Exclusive Q&A: Erik Wulff on the Cuba Policy Shift
As an update to last week’s post about President Obama opening up trade and possibly ending the Cold War-era Cuban embargo, we spoke with Franchise Times Legal Eagle Erik Wulff, who is a lawyer and partner with DLA Piper, Washington DC, for his take on the significance and next steps of this historic announcement.
Wulff is active in American Bar Association's (ABA) Section of International Law, currently serves as a member of the ABA Task Force on International Trade in Legal Services, and is co-chair of the International Legal Exchange Program (ILEX), which is organizing a delegation to Cuba in February.
He said the change in policy is remarkable, but that “the devil will be in the details.” We tracked him down at the start of the Christmas holiday week to ask what this policy shift means for American franchise interests, goals of the upcoming Cuban delegation and what are likely next steps as this international story unfolds.
How significant is President Obama’s policy shift on Cuba?
This is going to be a very unpredictable road and there will undoubtedly be all kinds of twists and turns that one cannot predict today. It’s been five decades of strife, and really, two countries at each others' throats—that doesn’t end overnight. There is still a lot of distrust and suspicion. We have a political agenda with the Cubans that doesn’t fit well with the Castro generation, but they’re in their 80s and you’ve got the next generation stepping up in their 50s [that is] much more pragmatic. They recognize Cuba has fallen way behind. I think from the Cubans’ perspective there is motivation to make things work with the U.S. while holding onto their political power, which is a really tough job for them.
You said the devil will be in the details with this shift. What did you mean by that?
In the next few months, the U.S. Assistant Secretary of State for Western Hemisphere Affairs, Roberta Jacobson, will visit Havana. U.S. Secretary of State [John] Kerry and Secretary of Commerce, Penny Pritzker are likely to visit as well. They also have an opportunity [with] the Summit of the Americas in Panama. Both Castro and Obama are likely to attend, so you can see where there may be quite a bit of work that will be done.
What American interests may derail progress?
The sanctions are a matter of legislation—Obama can’t make them go away. There are really very strong anti-Cuban interests that have had a strong voice, and perhaps a disproportionate voice over the years, and they haven’t gone away. That will need to be overcome in order to lift the sanctions.
I look at the glass half full. I’m hopeful that what Obama and Castro have done sheds a different light on how to deal with Cuba, and that the resistance from the Cuban-American community … will soften and help the political process of lifting the sanctions.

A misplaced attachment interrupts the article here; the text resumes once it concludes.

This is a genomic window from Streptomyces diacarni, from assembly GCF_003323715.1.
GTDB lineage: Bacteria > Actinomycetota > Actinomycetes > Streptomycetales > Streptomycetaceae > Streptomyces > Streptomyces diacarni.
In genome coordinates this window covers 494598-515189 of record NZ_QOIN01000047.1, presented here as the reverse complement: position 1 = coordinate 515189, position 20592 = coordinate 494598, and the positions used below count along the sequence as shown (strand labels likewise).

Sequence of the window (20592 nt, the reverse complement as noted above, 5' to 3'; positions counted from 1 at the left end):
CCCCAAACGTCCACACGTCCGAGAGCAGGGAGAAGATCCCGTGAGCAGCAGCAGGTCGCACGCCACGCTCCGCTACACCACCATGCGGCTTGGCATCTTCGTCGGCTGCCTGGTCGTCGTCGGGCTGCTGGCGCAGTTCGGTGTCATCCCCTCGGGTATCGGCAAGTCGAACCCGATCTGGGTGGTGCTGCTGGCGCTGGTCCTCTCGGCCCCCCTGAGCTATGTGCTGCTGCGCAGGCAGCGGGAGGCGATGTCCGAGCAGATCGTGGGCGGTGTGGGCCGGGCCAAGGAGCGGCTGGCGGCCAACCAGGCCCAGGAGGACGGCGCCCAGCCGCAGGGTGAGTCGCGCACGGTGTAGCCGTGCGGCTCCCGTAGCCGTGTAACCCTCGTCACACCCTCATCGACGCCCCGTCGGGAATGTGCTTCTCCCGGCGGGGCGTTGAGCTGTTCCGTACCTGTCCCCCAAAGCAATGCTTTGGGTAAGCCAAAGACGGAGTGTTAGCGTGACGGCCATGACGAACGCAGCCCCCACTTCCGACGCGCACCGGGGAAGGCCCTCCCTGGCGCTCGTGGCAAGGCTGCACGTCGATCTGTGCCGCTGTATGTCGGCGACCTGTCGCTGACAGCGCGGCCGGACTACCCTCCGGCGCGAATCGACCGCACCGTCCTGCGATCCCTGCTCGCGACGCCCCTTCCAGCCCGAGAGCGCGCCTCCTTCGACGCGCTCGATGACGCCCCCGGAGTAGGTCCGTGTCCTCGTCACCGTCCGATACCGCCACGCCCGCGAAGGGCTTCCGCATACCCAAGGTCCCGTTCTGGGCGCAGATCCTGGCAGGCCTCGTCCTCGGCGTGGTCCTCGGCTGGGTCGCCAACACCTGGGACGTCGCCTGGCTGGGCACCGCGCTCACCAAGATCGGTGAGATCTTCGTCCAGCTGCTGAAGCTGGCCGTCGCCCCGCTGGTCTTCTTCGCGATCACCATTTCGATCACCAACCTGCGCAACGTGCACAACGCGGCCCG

What are the most prominent concerns about Cuba from the American business community?
It’s a Communist country, it’s not a free-market economy. It’s not just that the government controls things, the government is doing everything. They have opened segments of their economy to private enterprise very carefully.
If you look at that part of the world, it’s beautiful. The climate is fabulous. You would imagine, if the Cubans are interested in enhancing their plight, that they would catch on quickly that they need to open the doors to welcome more tourists.
At some point there would be an opening for major hotel chains to develop hotels in Cuba. That drives a whole lot of other businesses that spin off from that.
The ILEX delegation was already planned before this announcement. How does this change the agenda?
It was unbelievable to hear that announcement, because it puts a spotlight on this delegation. There’s now a heightened level of excitement and anticipation of being welcomed by the Cubans and them wanting to hear from us and wanting to engage us at some level. Our mission is to build bridges of friendship with the legal communities [and] government officials in other countries, so we’re hopeful.
About the ABA ILEX Initiative
ILEX was created by the ABA House of Delegates in 1968 and its mission is the promotion and exchange of ideas among lawyers and judges concerning implementation of the rule of law around the world. Through ILEX, the ABA organizes briefing trips throughout the world and offers legal assistance and training for lawyers and other professionals. The ILEX briefing trips are the most substantive ways in which ILEX fulfills its mission.
The trips also provide a unique opportunity for delegation members to interact with legal, business and governmental leaders of the countries visited. Recent ILEX Delegations have visited Myanmar and Cambodia (2014), Israel (2013), Poland and Austria (2013), Tanzania and Rwanda (2012), Jordan and Lebanon (2011), Australia and New Zealand (2010), Peru and Brazil (2009), India (2009), and Korea, Japan and China (2008).